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Christian Food Sharing Continues Meeting Need
Each week they come, and the steady stream that filled the Riverbank Scout Hall Friday mornings throughout the summer hasn't shown any signs of slowing down as we head into fall.

Riverbank Christian Food Sharing provides food for the masses on a weekly basis, helping those in need throughout the community that don't have enough food to keep their families fed.

It's a tough situation, officials said, with many people finding themselves in a position where the money doesn't go as far as it used to at the market, and more money is also needed just for day to day expenses such as gas, housing and clothes.

But the volunteers at the center said they remain buoyed by their work, feeling as though they can provide a little hope along with the boxes of food.

Maria McGowan, who has volunteered her time at the center for nearly two years, said there is a sense of fulfillment.

"I like to give back a little," she said.

McGowan, with co-workers Lillian Martinez and Leeann Ruiz, were busy filling the boxes as part of an assembly line-style operation at the Scout Hall on Friday, all saying they enjoy the chance to help out. Based on the number of people in the family, boxes were stuffed with a variety of canned and boxed goods, while some fresh fruits and vegetables were also offered as an additional item. Often, said officials, local growers will bring in the produce and having the fresh items is a bonus for recipients.

"Today we also had an entire load of food from the Grocery Depot in Oakdale," said coordinator Lolly Guider, noting that a variety of items were donated through that business that they were able to add to the family boxes.

Guider said the number of people coming in each week fluctuates, but they are seeing consistently higher numbers so far this year than in the past.

"We had two weeks at 114, last week we had 140," Guider said.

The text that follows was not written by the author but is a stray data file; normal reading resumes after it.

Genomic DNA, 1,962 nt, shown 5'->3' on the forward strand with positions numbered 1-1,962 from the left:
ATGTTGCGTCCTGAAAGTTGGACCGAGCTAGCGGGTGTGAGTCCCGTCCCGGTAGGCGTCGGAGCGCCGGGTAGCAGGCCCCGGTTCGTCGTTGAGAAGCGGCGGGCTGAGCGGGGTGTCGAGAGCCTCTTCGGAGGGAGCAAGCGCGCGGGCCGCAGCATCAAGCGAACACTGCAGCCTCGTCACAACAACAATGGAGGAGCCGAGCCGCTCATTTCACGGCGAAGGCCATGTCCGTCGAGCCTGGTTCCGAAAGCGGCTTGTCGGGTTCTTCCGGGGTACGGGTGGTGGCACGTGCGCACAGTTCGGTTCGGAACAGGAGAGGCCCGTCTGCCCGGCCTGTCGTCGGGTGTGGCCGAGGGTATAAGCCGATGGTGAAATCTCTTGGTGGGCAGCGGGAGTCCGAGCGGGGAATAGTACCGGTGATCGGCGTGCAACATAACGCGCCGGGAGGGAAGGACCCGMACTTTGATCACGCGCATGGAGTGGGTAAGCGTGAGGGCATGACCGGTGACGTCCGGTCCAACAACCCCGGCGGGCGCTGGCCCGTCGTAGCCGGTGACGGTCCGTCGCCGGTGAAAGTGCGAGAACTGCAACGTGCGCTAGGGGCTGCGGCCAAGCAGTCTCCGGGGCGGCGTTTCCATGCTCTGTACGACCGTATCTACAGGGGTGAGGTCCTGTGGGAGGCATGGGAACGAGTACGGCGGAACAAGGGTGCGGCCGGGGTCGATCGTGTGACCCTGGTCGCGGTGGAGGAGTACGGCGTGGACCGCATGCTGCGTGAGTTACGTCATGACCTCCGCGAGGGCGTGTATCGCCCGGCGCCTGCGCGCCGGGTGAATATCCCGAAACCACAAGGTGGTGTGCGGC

The number represents families, not individuals, though there are a few single recipients.

One recent Friday saw 137 families turn out for the food distribution, accounting for 368 people.

Guider said now is typically the time when the numbers go down, as people find work for the harvest season, but that hasn't happened this year.

Figures for July showed a total of 513 families serviced over the course of four Fridays, with 1,378 people total. Of those, 14 were new families to the program, with 35 new people.

"In June, we had 635 families, or 1,696 people," Guider said.

So the July drop was slight, but August figures look to be on the rise.

"That's up, way up," Guider said of numbers now as opposed to summer months historically.

Each box has some staples, such as rice or beans, in addition to some dairy products, whatever canned meat is available and the various fresh items, in addition to other non-perishables.

Guider said they also have some ready to eat items for the homeless that don't have access to cook items.

Throughout the summer, there have been donations of peas, cauliflower, tomatoes, zucchini and more, helping round out the boxes.

And while recipients wait patiently for their number to be called, the volunteers keep up a hectic pace behind the scenes.

"My aunt got me involved," said Jacki Jaspar, "and I'm very thankful that she did.

"It's a way to get out of the house and be helpful."

Her aunt, Ida Kennedy, is a 25-year volunteer at the Riverbank Christian Food Sharing Center, one of many 'long-timers' on the job.

"It makes me feel good," said the 83-year-old. "It gives me something to do and I think it's good for a person to keep busy."

As they continue to meet the need, the program is also looking to raise money to keep the work going. Riverbank Christian Food Sharing is hosting a fundraising spaghetti dinner on Saturday, Sept. 15 from 5 p.m. to 8 p.m. at the city's Community Center, 3600 Santa Fe.

Cost is $7 for adults, children 12 and under $3 and there will also be 'bag-o-rama' drawings with tickets available for $1 each or six for $5. For tickets, call 480-6548 or 869-3710.